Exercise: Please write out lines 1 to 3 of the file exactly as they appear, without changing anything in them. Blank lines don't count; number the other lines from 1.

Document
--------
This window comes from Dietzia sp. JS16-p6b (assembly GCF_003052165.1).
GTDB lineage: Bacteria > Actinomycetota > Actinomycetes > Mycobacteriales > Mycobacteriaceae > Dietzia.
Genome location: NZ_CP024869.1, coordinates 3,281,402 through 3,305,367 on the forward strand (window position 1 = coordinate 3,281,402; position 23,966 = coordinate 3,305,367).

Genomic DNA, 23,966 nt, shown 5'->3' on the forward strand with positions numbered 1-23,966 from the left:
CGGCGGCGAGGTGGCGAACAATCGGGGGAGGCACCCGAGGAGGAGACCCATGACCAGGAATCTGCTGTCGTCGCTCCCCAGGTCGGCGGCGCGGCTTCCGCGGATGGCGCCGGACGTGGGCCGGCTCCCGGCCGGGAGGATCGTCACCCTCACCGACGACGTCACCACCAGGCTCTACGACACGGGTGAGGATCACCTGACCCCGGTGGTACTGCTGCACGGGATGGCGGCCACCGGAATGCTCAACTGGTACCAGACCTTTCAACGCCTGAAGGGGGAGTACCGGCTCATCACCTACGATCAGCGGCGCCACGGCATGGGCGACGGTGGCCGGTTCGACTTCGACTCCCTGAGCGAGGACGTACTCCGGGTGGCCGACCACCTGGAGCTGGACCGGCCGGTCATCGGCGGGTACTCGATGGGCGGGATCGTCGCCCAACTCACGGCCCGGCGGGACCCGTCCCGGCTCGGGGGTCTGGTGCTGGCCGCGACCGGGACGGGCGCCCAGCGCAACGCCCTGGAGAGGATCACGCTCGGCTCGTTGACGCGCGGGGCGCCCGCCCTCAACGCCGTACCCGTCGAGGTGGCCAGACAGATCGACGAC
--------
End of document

This window comes from Dietzia sp. JS16-p6b (assembly GCF_003052165.1).
GTDB lineage: Bacteria > Actinomycetota > Actinomycetes > Mycobacteriales > Mycobacteriaceae > Dietzia.
Genome location: NZ_CP024869.1, coordinates 3,281,402 through 3,305,367 on the forward strand (window position 1 = coordinate 3,281,402; position 23,966 = coordinate 3,305,367).